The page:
An article by Michael Larkin of Investor’s Business Daily reveals there are major category 1 deficiencies in the F-35 as the program is just about to hit full rate production.
Documents obtained by Defense News point out that pilots are forced to limit flight speeds in order to avoid damaging the F-35’s airframe. F-35 program executive Vice Adm. Mat Winter says that, and 12 other category 1 deficiencies should be successfully downgraded to category 2 status before a decision is made to enter full rate production at year’s end. Of those issues, two will be addressed afterwards with software upgrades.
Read the full list below.
A total of 13 of the most serious F-35 problems are detailed in documents obtained by Defense News. Deficiencies include F-35B and F-35C pilots being forced to limit flight speed to avoid damaging the F-35’s airframe or stealth coating, while spikes in cockpit pressure can cause “excruciating” ear and sinus pain among pilots.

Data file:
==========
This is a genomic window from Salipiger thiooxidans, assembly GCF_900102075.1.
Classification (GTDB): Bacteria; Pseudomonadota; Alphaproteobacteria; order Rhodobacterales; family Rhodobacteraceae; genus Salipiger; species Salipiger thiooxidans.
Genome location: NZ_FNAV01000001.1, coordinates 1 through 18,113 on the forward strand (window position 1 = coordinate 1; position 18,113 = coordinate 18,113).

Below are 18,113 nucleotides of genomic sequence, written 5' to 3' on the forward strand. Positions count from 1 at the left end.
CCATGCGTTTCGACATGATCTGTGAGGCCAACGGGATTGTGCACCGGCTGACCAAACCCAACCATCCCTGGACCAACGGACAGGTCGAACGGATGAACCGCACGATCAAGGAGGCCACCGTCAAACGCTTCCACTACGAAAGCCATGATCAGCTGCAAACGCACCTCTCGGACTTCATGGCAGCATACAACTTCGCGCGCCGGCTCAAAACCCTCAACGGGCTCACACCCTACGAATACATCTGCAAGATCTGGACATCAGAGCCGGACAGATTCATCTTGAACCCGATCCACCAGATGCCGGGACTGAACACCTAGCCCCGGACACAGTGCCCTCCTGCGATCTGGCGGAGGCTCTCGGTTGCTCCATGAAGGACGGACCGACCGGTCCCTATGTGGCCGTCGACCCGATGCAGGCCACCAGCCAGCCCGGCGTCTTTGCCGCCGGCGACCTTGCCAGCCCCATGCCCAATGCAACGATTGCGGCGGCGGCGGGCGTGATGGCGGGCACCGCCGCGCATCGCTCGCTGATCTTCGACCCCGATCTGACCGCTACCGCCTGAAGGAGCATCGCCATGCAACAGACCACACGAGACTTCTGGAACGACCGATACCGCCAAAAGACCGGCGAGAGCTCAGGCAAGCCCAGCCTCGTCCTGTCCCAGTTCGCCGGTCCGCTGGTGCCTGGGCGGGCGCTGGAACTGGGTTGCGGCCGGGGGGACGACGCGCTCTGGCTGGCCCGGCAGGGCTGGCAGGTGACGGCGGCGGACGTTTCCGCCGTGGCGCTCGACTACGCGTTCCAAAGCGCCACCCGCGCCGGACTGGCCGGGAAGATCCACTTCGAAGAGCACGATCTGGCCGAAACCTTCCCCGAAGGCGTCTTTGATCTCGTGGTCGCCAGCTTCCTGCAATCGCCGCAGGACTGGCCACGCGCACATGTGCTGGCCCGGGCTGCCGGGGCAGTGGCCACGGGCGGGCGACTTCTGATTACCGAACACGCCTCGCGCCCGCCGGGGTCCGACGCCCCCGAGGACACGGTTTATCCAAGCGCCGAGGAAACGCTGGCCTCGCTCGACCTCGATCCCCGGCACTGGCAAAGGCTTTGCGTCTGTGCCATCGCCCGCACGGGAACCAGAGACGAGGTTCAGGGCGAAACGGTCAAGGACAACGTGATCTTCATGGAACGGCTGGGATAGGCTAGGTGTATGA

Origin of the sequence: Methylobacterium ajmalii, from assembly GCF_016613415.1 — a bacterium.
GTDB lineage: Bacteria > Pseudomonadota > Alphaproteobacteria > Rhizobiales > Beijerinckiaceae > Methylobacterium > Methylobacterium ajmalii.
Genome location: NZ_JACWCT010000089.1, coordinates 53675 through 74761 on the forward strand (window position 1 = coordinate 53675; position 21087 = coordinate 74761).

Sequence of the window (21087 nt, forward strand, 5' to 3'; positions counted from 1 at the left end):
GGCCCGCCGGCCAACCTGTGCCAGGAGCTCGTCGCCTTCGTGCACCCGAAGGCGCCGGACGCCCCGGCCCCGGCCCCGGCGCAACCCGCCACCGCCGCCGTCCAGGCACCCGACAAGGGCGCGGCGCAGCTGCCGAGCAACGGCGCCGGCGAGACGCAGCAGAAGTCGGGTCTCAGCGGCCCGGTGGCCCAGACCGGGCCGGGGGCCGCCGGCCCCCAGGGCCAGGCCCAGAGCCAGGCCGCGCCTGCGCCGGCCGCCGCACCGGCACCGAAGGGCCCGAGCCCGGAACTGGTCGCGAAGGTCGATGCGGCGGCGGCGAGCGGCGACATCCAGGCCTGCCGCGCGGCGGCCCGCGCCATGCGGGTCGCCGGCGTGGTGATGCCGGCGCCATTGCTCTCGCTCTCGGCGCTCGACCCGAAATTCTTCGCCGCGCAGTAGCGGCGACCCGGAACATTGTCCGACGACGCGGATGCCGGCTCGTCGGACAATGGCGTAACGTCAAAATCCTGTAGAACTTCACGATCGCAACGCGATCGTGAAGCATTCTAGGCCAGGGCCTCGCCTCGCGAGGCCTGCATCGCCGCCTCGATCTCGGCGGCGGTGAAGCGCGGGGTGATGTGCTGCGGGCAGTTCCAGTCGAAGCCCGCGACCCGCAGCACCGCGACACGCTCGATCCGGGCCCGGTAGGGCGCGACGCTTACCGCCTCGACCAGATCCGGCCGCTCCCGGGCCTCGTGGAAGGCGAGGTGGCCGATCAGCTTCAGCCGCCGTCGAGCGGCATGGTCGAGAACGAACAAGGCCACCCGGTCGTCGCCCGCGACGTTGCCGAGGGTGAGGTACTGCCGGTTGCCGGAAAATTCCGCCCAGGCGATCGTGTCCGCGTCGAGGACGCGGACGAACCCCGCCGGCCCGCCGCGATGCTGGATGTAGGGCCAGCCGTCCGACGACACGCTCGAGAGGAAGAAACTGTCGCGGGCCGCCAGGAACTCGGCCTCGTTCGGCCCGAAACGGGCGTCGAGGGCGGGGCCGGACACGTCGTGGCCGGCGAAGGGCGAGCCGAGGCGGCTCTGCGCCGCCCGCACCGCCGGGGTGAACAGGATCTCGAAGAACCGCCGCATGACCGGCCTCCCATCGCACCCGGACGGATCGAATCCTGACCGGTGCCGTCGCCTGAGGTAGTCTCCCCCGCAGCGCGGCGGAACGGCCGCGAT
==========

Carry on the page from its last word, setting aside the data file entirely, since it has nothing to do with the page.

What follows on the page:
There have also been difficulties in landing the F-35C on aircraft carriers due to issues with the helmet-mounted display and night vision camera.
A majority of the issues have not been publicly disclosed, Defense News said. And many of the problems are so-called category 1B deficiencies — which the report said DoD just created for major flaws but ones that don’t carry catastrophic risks.
Lockheed spokesman Michael Friedman tweeted point-by-point responses to the Defense News story, saying the F-35 is meeting or exceeding performance specifications and that each deficiency is “either already resolved or on a near term path to resolution.”
He added that there have been no reported cases “in the fleet” of pain caused by excess cabin pressure. “However, to address the conditions reported, we have an update that performed successfully in lab testing and will be flight tested for integration.”
He also said an improved helmet has been “designed, tested and is now being qualified” that will resolve night vision issues. Meanwhile, horizontal coatings were updated “several years ago” to improve durability on the F-35B and F-35C.
Read more here.